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Hoopoe

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The Hoopoe, Upupa epops, is a colourful bird that is found across Afro-Eurasia, notable for its distinctive 'crown' of feathers. It is the only extant species in the family Upupidae. One insular species, the Giant Hoopoe of Saint Helena, is extinct, and the Madagascar subspecies of the Hoopoe is sometimes elevated to a full species.

The English name is derived from Latin upupa, which imitates the cry of the bird.

Contents

Subspecies

It is the only extant member of its family, although some consider some of the subspecies as separate species. Several authors have separated the Madagascan subspecies (U. e. marginata) as a separate species, and also the resident African form (Africana).

Nine subspecies of Hoopoe are recognised [1], with these subspecies varying mostly in size and the depth of colour in the plumage. Two further subspecies have been proposed, U. e. minor in South Africa and U. e. orientalis in north western India.

Geographical habitat

The Hoopoe is widespread in Europe, Asia, and North Africa, Sub-Saharan Africa and Madagascar. Most European and north Asian birds migrate to the tropics in winter. In contrast the African populations are sedentary year-round. The species has been a vagrant in Alaska; U. e. saturata was recorded as being seen there in 1975 in the Yukon Delta.

Hoopoes have been known to breed north of their European range, and in southern England during warm, dry summers that provide plenty of grasshoppers and similar insects, although as of the early 1980s northern European populations were reported to be in the decline possibly due to changes in climate.

The Hoopoe has two basic requirements in its habitat; bare or lightly vegetated ground on which to forage and vertical surfaces with cavities (such as trees, cliffs or even walls, nestboxes, haystacks, and abandoned burrows in which to nest.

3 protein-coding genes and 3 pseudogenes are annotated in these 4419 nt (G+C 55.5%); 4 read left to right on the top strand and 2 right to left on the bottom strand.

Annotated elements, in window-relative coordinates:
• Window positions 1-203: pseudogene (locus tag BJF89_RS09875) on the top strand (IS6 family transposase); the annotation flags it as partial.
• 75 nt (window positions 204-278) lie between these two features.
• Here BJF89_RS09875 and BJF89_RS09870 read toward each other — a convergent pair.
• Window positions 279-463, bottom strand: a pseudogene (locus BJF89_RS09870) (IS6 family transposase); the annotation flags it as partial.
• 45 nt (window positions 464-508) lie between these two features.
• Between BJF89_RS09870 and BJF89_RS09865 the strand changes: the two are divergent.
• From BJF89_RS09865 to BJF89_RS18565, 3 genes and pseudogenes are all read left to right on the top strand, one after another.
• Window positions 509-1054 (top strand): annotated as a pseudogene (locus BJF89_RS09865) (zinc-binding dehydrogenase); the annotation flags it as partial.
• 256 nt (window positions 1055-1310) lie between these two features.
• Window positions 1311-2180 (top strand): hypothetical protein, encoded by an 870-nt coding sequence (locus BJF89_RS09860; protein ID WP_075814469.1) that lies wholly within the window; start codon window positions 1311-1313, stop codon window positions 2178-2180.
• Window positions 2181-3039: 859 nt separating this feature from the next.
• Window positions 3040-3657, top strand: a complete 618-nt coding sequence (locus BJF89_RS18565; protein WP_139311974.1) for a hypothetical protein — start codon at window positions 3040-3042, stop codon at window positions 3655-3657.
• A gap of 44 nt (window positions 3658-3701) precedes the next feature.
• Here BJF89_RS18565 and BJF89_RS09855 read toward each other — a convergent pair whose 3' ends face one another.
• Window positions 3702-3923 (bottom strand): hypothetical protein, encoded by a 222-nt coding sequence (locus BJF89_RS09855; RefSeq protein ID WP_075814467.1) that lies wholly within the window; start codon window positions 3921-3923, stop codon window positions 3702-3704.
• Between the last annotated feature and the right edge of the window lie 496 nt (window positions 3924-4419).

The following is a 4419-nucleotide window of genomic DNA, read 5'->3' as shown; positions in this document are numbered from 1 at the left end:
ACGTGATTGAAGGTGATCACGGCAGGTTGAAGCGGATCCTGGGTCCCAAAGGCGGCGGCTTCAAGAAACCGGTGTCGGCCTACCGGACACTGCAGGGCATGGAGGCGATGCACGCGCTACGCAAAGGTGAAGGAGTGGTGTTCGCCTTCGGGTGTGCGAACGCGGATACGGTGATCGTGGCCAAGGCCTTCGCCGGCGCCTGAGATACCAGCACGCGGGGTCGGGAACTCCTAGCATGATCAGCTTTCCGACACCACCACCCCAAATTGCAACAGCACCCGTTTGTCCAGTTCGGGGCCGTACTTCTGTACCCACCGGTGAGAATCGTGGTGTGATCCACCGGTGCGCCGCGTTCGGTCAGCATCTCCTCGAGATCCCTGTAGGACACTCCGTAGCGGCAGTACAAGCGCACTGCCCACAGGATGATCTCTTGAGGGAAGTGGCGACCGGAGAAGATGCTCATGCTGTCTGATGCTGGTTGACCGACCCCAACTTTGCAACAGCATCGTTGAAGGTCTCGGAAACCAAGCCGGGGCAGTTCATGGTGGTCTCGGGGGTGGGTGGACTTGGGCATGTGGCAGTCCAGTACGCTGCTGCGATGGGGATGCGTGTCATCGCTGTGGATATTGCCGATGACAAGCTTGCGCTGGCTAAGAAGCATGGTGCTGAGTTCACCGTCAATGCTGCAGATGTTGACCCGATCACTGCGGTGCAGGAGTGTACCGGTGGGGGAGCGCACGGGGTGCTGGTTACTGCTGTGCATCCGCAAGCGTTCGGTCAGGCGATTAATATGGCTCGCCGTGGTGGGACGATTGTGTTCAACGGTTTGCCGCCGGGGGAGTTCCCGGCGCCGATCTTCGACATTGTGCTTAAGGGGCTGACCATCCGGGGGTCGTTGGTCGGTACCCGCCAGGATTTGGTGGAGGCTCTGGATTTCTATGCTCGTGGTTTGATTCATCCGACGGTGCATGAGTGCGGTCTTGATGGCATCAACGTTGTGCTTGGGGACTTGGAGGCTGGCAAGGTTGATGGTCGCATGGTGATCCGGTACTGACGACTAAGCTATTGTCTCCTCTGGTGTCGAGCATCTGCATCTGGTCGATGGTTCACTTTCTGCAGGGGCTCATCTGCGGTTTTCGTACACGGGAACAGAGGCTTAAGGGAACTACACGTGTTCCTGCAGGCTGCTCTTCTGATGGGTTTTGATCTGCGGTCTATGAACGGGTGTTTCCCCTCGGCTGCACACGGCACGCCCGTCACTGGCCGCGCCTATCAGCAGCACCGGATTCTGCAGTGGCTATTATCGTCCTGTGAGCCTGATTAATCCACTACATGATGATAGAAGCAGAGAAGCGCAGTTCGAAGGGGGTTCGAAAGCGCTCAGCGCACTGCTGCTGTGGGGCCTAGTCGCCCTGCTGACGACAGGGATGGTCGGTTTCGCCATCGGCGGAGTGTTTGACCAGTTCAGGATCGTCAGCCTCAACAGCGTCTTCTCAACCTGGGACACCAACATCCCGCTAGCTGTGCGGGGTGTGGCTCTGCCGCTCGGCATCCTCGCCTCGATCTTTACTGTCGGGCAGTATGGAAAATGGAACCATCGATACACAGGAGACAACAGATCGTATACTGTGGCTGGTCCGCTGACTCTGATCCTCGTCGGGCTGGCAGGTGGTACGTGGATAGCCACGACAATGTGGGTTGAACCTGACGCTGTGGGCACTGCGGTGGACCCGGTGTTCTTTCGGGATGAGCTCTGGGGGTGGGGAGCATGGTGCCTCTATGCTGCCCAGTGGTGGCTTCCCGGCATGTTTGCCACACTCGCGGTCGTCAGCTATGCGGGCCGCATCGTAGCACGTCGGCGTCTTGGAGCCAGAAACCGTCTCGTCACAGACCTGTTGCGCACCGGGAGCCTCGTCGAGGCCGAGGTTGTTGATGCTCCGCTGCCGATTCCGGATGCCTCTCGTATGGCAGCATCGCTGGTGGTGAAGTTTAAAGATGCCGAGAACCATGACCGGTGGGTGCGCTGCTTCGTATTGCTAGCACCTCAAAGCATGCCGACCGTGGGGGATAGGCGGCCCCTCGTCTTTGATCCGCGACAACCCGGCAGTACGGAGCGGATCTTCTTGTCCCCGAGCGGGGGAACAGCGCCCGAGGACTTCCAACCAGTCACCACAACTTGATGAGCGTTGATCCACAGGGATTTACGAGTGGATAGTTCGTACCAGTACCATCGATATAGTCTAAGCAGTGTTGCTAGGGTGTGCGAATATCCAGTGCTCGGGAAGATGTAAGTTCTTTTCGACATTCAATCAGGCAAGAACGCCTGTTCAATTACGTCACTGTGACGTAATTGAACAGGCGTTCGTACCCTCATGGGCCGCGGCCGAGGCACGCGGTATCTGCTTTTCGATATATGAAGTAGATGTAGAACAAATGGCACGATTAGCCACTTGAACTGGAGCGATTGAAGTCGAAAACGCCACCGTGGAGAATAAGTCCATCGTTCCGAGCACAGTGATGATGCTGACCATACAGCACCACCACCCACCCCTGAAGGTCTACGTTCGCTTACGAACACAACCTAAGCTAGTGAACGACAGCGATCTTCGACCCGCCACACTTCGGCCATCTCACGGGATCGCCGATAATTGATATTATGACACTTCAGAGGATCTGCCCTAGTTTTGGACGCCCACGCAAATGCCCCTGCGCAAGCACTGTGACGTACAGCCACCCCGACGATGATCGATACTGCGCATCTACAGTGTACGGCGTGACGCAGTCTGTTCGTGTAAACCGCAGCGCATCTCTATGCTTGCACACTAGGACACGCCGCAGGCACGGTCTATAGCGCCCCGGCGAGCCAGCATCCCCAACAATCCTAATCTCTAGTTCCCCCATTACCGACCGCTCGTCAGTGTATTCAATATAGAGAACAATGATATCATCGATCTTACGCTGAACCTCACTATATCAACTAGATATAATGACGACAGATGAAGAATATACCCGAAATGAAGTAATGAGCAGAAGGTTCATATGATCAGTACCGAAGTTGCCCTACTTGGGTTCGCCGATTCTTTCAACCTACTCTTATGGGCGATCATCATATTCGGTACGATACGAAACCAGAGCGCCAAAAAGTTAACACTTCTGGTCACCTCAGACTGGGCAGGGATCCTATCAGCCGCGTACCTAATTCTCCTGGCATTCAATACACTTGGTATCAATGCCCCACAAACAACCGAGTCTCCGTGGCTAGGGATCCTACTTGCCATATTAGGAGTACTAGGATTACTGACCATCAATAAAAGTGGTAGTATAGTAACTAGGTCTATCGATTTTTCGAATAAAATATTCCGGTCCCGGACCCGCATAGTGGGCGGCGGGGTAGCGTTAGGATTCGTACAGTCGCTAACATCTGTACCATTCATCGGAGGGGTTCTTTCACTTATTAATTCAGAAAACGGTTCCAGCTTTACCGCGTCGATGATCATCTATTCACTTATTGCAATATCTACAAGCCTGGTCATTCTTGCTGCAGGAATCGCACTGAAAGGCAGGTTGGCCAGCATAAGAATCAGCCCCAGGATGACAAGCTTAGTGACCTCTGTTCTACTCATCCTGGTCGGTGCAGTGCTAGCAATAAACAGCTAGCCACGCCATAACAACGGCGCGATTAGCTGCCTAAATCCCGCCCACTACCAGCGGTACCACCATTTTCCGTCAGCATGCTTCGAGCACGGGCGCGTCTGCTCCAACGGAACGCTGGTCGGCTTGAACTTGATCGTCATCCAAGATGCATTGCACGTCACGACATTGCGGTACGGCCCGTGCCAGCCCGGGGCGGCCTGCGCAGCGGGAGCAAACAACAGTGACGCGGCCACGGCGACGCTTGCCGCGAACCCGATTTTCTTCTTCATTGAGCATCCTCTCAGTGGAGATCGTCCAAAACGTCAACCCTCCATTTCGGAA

These requirements can be provided in a wide range of ecosystems and as a consequence they inhabit a wide range of habitats from heathland, wooded steppes, savannas and grasslands, as well as glades inside forests. The Madagascar subspecies also makes use of more dense primary forest.

The modification of natural habitats by humans for various agricultural purposes has led to them becoming common in olive groves, orchards, vineyards, parkland and farmland, although they are less common and declining in intensively farmed areas.

Hunting is of concern in southern Europe and Asia.

Hoopoes make seasonal movements in response to rain in some regions such as in Ceylon and in the Western Ghats

Physical Features

The Hoopoe is a medium sized bird, 25–32 cm (9.8-12.6 in) long, with a 44–48 cm (17.3–19 in) wingspan weighing 46-89 g (1.6-3.1 oz). The species is highly distinctive, with a long, thin tapering bill that is black with a fawn base.

The strengthened musculature of the head allows the bill to be opened when probing inside the soil. The hoopoe has broad and rounded wings capable of strong flight; these are larger in the northern migratory subspecies. The Hoopoe has a characteristic undulating flight, which is like that of a giant butterfly, caused by the wings half closing at the end of each beat or short sequence of beats.

The Hoopoe's song is a trisyllabic "oop-oop-oop", which gives rise to its English and scientific names

In what was long thought to be a defensive posture, Hoopoes sunbathe by spreading out their wings and tail low against the ground and tilting their head up; they often fold their wings and preen halfway through. The Hoopoe also enjoys taking dust and sand baths.